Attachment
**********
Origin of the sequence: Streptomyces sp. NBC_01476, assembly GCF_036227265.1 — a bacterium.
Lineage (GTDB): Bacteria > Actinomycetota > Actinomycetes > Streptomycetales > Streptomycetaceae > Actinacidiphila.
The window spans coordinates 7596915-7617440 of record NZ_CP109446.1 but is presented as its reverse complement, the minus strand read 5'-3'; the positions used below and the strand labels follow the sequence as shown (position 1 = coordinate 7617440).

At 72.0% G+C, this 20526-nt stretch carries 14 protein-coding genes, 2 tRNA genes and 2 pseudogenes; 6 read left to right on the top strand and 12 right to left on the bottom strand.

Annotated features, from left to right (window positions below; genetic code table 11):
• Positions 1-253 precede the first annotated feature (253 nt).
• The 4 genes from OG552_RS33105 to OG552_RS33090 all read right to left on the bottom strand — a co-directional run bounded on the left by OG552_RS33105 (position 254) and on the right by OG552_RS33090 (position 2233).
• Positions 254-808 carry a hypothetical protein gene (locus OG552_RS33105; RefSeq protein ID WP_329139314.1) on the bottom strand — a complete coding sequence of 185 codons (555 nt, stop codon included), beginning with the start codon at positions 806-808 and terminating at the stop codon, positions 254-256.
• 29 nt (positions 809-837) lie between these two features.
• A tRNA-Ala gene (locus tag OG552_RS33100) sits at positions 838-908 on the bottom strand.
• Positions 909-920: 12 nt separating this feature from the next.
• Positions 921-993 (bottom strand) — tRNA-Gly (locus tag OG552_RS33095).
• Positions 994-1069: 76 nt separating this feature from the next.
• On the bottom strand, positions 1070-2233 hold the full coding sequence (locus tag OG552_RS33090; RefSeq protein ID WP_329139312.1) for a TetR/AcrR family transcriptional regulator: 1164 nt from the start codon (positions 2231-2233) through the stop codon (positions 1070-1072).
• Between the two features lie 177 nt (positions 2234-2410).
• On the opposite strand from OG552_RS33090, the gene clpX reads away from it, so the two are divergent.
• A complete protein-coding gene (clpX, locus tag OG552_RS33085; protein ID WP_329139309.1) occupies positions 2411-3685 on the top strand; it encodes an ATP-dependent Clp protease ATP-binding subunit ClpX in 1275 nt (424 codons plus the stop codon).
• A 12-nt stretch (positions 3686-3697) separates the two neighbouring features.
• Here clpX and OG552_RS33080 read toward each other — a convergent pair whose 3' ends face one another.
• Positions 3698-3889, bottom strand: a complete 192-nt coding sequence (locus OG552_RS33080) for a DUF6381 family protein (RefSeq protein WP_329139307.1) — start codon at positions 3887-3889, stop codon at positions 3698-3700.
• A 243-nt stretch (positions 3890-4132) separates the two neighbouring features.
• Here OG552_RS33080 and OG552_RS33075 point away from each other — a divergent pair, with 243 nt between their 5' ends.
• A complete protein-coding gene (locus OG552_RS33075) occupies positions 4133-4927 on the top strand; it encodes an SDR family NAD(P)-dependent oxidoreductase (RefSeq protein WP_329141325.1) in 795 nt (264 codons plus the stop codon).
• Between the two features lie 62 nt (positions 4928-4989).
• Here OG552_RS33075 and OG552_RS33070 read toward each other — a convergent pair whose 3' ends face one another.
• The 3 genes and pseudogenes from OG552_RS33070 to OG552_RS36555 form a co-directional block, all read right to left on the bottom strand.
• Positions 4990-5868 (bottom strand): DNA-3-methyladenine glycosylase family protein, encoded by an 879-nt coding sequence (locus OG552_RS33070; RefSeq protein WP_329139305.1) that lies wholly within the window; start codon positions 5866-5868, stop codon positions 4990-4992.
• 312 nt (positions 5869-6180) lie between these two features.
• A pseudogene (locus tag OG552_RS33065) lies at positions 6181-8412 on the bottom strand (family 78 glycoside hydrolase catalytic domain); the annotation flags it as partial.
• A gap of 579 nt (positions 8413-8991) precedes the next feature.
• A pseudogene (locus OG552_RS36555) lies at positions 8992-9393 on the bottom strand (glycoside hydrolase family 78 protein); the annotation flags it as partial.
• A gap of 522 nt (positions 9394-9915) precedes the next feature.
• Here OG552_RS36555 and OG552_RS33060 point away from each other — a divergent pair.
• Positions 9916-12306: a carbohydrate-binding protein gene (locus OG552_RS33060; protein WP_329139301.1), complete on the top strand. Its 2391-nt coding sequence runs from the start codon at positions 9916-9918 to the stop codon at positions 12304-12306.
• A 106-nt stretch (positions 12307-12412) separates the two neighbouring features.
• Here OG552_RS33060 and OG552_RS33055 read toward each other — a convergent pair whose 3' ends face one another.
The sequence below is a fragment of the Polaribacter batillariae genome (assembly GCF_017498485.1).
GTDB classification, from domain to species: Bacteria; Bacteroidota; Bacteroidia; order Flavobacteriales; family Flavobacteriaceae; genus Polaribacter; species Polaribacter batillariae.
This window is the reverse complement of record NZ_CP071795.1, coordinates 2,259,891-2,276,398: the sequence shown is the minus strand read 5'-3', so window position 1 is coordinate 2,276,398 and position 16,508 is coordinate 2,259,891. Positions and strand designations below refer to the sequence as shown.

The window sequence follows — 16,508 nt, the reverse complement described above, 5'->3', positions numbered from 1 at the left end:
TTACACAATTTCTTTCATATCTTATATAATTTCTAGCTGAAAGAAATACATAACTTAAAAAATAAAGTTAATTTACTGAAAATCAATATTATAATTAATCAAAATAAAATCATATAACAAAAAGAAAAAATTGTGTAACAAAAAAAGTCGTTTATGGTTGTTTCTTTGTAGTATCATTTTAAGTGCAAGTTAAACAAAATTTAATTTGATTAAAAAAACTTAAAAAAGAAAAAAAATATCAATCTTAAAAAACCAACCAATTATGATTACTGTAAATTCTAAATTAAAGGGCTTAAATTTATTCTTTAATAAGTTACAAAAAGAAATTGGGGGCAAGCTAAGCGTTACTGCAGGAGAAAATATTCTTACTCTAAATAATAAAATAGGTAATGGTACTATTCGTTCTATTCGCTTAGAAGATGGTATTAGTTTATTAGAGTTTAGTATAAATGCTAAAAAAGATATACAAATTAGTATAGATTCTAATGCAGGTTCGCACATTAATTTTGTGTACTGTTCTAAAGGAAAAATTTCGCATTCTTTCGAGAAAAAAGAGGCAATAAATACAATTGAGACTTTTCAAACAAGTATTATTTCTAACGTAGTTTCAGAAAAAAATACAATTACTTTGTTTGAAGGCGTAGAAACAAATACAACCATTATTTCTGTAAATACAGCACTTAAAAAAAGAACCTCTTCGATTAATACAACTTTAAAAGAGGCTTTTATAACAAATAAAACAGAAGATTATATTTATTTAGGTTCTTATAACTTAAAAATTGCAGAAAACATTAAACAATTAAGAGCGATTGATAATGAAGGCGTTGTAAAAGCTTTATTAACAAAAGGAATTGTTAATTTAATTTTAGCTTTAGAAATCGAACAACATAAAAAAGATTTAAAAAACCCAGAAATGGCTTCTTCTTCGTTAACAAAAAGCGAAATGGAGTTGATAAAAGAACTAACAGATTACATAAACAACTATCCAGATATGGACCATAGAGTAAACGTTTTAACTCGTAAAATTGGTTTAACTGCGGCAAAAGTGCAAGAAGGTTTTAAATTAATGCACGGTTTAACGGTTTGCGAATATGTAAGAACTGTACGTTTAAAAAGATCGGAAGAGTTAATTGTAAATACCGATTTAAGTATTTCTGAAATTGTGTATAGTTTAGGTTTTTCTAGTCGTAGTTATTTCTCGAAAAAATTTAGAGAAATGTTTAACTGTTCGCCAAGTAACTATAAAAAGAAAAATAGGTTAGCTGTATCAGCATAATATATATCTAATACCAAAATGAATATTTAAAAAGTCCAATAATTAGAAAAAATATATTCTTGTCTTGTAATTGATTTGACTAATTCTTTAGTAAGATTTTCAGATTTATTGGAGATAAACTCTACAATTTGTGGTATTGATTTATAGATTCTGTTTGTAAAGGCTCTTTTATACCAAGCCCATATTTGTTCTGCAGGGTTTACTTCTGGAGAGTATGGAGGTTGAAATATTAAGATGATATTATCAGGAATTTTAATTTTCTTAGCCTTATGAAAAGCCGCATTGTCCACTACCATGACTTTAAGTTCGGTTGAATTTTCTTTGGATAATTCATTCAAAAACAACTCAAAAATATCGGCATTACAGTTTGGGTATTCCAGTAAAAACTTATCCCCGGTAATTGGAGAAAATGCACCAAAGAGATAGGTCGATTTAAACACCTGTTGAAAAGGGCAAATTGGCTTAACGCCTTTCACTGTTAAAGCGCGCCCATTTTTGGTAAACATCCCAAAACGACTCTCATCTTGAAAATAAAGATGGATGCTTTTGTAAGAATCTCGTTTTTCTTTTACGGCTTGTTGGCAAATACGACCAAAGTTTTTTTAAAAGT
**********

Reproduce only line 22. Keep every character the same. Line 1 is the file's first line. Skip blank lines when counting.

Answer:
• Here OG552_RS33080 and OG552_RS33075 point away from each other — a divergent pair, with 243 nt between their 5' ends.